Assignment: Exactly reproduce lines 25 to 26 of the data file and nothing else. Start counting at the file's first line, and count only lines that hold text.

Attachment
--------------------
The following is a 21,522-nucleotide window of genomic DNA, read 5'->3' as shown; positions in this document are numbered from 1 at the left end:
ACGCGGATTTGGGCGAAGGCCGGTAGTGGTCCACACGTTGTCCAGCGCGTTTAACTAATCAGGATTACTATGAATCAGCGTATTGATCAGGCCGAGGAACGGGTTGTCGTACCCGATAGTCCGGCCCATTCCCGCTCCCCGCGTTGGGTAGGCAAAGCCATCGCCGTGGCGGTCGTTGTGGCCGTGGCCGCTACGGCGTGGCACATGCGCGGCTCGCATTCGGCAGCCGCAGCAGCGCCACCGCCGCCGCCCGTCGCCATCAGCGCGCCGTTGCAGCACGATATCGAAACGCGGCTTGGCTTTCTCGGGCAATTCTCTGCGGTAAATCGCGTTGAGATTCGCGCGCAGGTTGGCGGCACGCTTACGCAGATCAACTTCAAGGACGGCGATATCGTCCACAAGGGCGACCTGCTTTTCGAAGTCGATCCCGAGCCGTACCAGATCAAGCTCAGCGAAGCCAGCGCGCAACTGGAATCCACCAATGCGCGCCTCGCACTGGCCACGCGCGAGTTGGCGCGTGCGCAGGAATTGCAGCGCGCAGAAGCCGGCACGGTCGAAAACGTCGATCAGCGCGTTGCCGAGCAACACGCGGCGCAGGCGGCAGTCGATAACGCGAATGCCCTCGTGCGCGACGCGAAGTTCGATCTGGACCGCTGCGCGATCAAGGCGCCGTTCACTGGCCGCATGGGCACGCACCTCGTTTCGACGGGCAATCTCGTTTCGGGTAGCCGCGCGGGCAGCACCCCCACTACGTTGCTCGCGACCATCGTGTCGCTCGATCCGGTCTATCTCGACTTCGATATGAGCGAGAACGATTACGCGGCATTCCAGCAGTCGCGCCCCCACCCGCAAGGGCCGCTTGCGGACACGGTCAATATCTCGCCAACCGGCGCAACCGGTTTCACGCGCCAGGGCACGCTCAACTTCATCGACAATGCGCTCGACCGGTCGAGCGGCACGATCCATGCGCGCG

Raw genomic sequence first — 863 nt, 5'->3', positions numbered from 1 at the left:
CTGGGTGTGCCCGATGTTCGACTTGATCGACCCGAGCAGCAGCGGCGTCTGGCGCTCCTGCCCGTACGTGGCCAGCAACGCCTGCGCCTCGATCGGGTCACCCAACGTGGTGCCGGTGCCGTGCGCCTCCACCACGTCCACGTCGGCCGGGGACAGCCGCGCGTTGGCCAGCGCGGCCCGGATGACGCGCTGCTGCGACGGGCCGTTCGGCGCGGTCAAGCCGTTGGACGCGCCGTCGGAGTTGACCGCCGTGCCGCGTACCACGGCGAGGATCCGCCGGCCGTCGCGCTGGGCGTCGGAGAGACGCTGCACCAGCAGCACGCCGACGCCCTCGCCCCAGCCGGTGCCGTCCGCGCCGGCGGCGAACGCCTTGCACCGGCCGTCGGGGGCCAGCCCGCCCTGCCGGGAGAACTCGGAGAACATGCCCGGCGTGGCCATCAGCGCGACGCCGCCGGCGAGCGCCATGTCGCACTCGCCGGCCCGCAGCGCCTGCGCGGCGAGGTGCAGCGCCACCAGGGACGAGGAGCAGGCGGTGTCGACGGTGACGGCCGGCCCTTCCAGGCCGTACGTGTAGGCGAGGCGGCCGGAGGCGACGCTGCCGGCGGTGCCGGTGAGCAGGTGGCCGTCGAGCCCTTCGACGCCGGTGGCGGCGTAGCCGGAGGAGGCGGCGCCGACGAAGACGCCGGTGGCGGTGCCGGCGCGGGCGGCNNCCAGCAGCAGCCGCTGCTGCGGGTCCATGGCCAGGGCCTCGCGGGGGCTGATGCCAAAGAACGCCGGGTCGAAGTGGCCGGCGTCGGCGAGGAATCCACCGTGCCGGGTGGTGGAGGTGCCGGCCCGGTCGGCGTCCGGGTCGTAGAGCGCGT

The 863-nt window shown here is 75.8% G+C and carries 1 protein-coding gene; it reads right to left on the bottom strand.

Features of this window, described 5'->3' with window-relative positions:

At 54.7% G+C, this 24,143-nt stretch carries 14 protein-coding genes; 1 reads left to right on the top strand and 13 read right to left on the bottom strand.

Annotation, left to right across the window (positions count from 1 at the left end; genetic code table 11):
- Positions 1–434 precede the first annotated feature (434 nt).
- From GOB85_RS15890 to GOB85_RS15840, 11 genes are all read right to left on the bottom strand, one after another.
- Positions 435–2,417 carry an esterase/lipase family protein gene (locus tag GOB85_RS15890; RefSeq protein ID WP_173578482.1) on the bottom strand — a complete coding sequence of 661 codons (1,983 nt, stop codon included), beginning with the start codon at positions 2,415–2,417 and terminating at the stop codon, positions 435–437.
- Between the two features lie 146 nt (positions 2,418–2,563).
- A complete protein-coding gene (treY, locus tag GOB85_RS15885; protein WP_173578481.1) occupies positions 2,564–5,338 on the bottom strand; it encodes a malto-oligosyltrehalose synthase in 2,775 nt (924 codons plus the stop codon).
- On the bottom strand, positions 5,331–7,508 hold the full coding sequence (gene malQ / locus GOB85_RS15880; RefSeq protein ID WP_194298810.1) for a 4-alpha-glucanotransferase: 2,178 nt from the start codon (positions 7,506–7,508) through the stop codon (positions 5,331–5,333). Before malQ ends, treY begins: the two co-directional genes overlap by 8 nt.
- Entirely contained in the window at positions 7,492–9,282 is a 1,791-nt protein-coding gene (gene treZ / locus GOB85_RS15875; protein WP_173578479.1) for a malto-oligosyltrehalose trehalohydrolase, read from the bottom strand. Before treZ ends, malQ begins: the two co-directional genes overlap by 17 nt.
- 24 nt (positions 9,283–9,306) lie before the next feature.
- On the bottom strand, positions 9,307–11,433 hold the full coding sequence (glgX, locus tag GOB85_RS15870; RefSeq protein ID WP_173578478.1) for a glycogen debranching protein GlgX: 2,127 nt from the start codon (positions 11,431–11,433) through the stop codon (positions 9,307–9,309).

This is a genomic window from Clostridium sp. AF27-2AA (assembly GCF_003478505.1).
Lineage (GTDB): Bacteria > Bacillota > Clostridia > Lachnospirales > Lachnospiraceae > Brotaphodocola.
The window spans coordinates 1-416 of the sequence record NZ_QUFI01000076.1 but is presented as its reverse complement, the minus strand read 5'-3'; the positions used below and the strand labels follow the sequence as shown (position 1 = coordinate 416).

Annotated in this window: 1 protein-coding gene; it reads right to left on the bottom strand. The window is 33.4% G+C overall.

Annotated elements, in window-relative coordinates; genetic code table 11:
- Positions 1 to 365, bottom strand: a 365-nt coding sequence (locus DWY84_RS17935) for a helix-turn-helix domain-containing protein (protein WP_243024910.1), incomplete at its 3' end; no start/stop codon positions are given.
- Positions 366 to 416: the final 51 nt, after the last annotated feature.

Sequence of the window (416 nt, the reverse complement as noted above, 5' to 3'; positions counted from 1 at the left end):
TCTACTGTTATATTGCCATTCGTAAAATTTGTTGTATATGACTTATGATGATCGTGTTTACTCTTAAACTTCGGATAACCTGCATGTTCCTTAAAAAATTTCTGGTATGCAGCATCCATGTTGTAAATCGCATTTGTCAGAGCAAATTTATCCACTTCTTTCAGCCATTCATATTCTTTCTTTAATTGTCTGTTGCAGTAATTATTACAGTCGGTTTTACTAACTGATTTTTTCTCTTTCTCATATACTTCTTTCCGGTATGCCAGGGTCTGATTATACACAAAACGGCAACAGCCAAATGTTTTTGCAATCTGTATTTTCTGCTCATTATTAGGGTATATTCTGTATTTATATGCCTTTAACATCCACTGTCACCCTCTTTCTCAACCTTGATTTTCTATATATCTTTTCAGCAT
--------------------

Sequence of the window (416 nt, the reverse complement as noted above, 5' to 3'; positions counted from 1 at the left end):
TCTACTGTTATATTGCCATTCGTAAAATTTGTTGTATATGACTTATGATGATCGTGTTTACTCTTAAACTTCGGATAACCTGCATGTTCCTTAAAAAATTTCTGGTATGCAGCATCCATGTTGTAAATCGCATTTGTCAGAGCAAATTTATCCACTTCTTTCAGCCATTCATATTCTTTCTTTAATTGTCTGTTGCAGTAATTATTACAGTCGGTTTTACTAACTGATTTTTTCTCTTTCTCATATACTTCTTTCCGGTATGCCAGGGTCTGATTATACACAAAACGGCAACAGCCAAATGTTTTTGCAATCTGTATTTTCTGCTCATTATTAGGGTATATTCTGTATTTATATGCCTTTAACATCCACTGTCACCCTCTTTCTCAACCTTGATTTTCTATATATCTTTTCAGCAT